Campus Safety Links
Every lab accumulates unwanted or expired materials. Whether chemicals, biological materials, sharps, batteries or equipment, it is important that unwanted materials are disposed of properly.
Batteries and Miscellaneous
EH&S has put together some guidelines of disposal for many common items which can help ensure the University’s compliance with environmental regulations.
Biohazardous waste that goes directly to the landfill may NOT contain pathogens and first must be decontaminated by autoclaving in either a CLEAR OR ORANGE autoclave bags. Both clear and orange colored autoclave bags are available from Fisher via MDS.
Laboratories should place a green “OK To Trash” sticker on autoclaved waste, filled out with the lab name and room number. The green sticker informs Physical Plant custodial personnel that the bag only contains autoclaved material and does NOT contain SHARPS. Green “OK to Trash” stickers are available from either EH&S or from the CoE Director for Safety.
If you have animal tissue or pathogenic bedding materials, please follow the instructions from EH&S Disposal Services.
Expired or Unwanted Chemicals
1. Please do not label any of your chemicals as “waste”. Waste is an EPA designated term that only EH&S Disposal Services should use to label unwanted chemicals.
2. To have unwanted chemicals picked up at your lab, fill out the inventory form. When the inventory form is complete, please fill out the online Chemical Disposal/Surplus Pickup Request form to request the pickup.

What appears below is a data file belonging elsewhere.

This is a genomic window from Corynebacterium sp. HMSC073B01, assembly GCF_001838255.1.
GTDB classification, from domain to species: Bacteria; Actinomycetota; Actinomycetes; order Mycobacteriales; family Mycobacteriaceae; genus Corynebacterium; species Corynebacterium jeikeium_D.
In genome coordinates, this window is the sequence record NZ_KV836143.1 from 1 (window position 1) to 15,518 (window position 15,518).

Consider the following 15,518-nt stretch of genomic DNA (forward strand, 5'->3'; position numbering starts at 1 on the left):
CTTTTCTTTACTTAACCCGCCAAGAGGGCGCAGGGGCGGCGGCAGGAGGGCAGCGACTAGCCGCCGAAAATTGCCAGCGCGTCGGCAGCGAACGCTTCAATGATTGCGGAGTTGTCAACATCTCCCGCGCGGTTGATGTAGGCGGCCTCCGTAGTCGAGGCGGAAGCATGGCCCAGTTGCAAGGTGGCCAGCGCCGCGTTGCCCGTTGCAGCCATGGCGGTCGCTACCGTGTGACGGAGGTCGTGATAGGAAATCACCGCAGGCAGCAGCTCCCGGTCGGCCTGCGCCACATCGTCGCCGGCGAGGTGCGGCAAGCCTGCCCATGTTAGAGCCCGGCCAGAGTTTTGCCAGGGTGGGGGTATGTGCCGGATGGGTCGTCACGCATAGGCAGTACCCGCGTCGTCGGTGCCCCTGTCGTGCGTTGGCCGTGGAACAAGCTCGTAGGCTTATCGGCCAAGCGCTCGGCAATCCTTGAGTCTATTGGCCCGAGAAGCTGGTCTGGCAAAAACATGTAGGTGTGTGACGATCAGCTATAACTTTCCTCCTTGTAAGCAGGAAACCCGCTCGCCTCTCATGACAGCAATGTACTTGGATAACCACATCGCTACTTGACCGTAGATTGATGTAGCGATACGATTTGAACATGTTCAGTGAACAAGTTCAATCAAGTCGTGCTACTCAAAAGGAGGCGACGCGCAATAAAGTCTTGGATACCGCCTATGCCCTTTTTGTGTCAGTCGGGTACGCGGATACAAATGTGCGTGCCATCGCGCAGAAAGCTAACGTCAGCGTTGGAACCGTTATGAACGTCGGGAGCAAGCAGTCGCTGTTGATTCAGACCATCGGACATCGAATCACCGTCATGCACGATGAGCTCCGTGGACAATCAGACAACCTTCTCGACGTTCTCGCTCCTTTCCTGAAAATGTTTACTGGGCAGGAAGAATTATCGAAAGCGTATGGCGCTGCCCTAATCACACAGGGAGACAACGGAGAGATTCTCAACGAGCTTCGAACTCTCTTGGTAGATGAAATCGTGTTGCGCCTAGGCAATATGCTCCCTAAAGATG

If you are looking for assistance with a larger lab clean out, contact CoE Safety.
Computer equipment, reusable lab-ware, and lab equipment can be collected by UW-Madison’s surplus department, SWAP. Acceptable material includes non-hazardous lab equipment and supplies, salable furniture in good condition, office supplies, maintenance equipment and household supplies. SWAP accepts all computers and computer peripherals regardless of condition but all other property must be in salable condition. With the exception of appliances, most non-functioning lab equipment can be accepted and re-purposed as parts or repair devices.
Oily Rags and Absorbent Pads
Although not considered Hazardous Waste, oil rags and absorbent pads remain under state and federal regulation as a Universal Waste and must be handled appropriately. A PDF has been created for reference on management of oily rags and absorbent pads.
Syringes, broken glass, specimen slides and razors may not go directly to the landfill. You can reference the Sharps Disposal Poster for assistance in determining the appropriate method for disposing of sharps. MERI Collection bins are found near the loading docks for disposal of sharps containers.